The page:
September is PCOS Awareness Month

September is PCOS Awareness Month

Polycystic Ovary Syndrome (PCOS) is a common hormone disorder in women that is also the leading cause of female infertility. September is recognized as PCOS awareness month.

PCOS affects five to ten percent of women. PCOS is one of the most underdiagnosed diseases in the world, with less than 25 percent of women with PCOS being diagnosed. This common endocrine disorder can lead to lifelong complications and life-threatening conditions, including diabetes, stroke, cardiovascular disease, fatty liver disease, and endometrial cancer.

While there is no cure for PCOS, lifestyle changes and medications can help patients manage symptoms. A variety of fertility treatments such as ovulation induction medications can help women with PCOS conceive.

What is PCOS?

Polycystic ovary syndrome is a condition that can affect the ability of women of childbearing age to conceive. Polycystic ovary syndrome is considered one of the most common hormonal disorders in reproductive-aged women, affecting 1 in 10 women of childbearing age in the U.S. While the exact cause of PCOS is currently unknown, many experts think that genetics may be a factor.

Typically, women with polycystic ovary syndrome struggle with infrequent or lack of ovulation and evidence of increased androgen sex hormones (like excessive or male-pattern hair growth and acne). However, some women will have fewer outward signs of the syndrome. There is currently not “one test” to diagnose PCOS. A doctor can diagnose polycystic ovary syndrome by taking a thorough menstrual history, performing an ultrasound of the ovaries and a few blood tests.

At FSMG, we diagnose a woman with PCOS when she meets the criteria of irregular ovulation, clinical and laboratory signs of excess androgens and polycystic ovaries seen on ultrasound. However, not all women with polycystic ovary syndrome experience the same symptoms.

In addition to infertility, the severe consequences of PCOS can be uterine cancer and pre-cancer changes, diabetes, heart disease and metabolic syndrome including fatty liver.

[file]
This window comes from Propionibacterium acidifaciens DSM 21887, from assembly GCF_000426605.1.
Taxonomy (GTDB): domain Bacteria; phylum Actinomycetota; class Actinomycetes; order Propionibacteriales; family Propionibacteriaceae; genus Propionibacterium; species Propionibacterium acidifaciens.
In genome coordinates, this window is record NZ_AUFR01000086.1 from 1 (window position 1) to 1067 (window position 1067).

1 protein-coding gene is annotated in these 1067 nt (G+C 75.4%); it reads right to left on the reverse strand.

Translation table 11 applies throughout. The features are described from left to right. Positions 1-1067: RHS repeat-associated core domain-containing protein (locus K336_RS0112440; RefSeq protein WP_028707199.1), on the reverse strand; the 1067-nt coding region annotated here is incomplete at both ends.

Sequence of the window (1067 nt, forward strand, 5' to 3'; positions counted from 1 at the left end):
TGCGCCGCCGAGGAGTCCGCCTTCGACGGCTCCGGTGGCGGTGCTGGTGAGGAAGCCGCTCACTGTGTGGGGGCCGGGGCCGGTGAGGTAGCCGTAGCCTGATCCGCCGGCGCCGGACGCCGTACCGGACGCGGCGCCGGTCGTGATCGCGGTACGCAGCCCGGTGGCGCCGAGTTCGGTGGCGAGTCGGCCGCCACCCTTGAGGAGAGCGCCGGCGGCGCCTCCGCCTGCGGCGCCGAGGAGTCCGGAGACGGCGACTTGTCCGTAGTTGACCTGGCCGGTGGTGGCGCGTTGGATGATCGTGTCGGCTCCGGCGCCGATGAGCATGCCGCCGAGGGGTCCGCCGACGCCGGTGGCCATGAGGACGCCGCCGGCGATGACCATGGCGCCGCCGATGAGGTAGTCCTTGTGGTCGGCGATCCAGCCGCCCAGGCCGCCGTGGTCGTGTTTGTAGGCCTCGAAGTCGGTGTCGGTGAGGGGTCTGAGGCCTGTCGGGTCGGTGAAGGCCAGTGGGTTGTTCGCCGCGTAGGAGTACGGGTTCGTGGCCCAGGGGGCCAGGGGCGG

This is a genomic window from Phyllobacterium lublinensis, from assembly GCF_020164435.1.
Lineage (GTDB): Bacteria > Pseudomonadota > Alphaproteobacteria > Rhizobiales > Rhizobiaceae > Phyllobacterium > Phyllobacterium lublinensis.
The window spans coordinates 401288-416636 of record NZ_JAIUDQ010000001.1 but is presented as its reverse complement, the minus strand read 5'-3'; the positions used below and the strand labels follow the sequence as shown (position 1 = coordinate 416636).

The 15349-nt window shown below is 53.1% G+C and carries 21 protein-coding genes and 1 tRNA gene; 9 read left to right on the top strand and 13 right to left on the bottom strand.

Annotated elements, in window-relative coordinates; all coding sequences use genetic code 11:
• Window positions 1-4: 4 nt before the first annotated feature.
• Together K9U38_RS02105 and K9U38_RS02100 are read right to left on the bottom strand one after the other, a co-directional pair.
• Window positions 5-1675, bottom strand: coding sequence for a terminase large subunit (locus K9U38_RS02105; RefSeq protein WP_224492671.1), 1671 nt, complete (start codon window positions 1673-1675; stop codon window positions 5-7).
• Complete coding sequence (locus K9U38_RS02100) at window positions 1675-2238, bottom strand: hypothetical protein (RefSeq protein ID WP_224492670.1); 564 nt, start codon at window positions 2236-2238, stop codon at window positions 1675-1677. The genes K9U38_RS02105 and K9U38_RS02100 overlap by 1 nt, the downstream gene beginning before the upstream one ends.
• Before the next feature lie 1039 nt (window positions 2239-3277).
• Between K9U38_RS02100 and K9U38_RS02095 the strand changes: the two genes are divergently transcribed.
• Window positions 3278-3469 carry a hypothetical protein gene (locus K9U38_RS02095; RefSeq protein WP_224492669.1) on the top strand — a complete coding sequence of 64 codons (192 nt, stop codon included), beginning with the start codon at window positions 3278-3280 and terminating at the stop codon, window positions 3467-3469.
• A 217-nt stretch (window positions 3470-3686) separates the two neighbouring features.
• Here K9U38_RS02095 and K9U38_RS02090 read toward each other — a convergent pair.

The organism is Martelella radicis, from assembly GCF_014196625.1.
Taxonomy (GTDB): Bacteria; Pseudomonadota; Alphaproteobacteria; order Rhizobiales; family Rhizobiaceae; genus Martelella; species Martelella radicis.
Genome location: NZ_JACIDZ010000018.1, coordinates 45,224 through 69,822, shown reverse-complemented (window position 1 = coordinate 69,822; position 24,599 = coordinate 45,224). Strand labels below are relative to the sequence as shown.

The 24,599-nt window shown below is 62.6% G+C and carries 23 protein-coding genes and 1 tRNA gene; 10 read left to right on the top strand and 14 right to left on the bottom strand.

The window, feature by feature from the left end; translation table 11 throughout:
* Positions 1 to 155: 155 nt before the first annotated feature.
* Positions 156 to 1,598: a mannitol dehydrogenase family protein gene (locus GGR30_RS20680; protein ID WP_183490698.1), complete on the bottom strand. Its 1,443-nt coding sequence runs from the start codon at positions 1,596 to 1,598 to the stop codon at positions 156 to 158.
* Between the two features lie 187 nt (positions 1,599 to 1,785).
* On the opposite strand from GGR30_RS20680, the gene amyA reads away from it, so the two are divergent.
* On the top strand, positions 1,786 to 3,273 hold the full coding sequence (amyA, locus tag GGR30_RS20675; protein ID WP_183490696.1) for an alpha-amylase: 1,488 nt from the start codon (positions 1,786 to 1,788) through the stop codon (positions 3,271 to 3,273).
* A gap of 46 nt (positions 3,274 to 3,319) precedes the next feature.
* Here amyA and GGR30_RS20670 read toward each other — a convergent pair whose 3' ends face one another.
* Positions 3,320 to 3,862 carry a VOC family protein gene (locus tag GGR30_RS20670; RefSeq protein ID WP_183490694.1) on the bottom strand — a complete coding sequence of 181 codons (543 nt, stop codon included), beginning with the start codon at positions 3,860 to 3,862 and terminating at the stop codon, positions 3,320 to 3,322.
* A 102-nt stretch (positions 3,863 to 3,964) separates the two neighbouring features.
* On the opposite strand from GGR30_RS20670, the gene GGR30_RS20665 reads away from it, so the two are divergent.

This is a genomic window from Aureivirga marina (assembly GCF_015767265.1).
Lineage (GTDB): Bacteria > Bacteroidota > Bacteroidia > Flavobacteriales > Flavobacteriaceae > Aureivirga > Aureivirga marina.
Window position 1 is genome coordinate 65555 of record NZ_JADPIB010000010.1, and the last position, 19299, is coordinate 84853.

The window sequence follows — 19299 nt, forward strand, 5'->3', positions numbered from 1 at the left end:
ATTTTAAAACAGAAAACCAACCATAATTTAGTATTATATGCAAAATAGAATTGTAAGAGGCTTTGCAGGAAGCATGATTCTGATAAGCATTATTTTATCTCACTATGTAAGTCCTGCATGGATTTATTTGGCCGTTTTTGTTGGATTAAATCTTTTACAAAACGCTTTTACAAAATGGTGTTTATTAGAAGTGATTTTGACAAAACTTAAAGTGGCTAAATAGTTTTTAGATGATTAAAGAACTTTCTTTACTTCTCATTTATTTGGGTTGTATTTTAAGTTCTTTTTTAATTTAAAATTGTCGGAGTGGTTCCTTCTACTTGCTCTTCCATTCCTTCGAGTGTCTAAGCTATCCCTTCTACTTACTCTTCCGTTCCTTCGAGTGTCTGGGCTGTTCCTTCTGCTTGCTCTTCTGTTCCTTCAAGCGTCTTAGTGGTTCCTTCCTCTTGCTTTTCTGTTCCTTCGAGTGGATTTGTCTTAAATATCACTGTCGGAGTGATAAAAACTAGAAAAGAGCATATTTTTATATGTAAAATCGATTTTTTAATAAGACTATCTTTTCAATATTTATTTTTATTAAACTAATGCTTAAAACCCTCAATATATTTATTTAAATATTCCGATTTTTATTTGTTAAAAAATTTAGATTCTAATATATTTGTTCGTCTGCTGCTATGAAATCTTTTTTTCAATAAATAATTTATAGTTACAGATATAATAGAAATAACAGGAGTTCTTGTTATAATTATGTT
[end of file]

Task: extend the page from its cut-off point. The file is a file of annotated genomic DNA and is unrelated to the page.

Common PCOS symptoms that patients might experience include:

  • Infrequent periods
  • Heavy and irregular periods, and spotting between periods
  • Excessive hair growth on the face, chest, and abdomen
  • Acne
  • Mood changes and depressive symptoms
  • Weight gain or obesity
  • Fatigue, or low energy levels
  • Disordered sleep, insomnia, and sleep apnea
  • Hair loss
  • Acne

What are the Options for PCOS Treatment?

Treatment for PCOS is individualized, depending on a patient’s goals and symptoms.

All women with PCOS who are overweight are encouraged to adopt lifestyle changes to promote weight loss. Even a 5-10 % loss of body weight can restore ovulation and increase pregnancy rates in some PCOS patients. Weight reduction is associated with improvement in excessive hair growth, also.

All women with PCOS need to protect the uterine lining from excessive growth and pre cancer and cancerous changes. This is accomplished with birth control pills, an IUD or progesterone.

Medications, such as spironolactone, can be used to reduce hair growth but only in non-pregnant women.

When women with PCOS hope to become pregnant, oral ovulation induction with medications such as clomiphene citrate or letrozole is often effective. However, about 30 percent of women will not ovulate even with high doses of these medications and may require injectable hormones to stimulate ovulation. If these treatment options do not result in a successful pregnancy, a physician may recommend more advanced reproductive technology, such as in vitro fertilization (IVF).

PCOS is a lifelong disease. For women looking to manage the long-term complications of PCOS, maintaining a healthy weight and exercise is essential. They should also have regular screening for diabetes and cholesterol and other complications as recommended by their primary care provider.

To learn more about this topic and speak to one of our physicians about fertility treatment, you can request a consultation here.

You’re unique.
Your fertility plan should be too.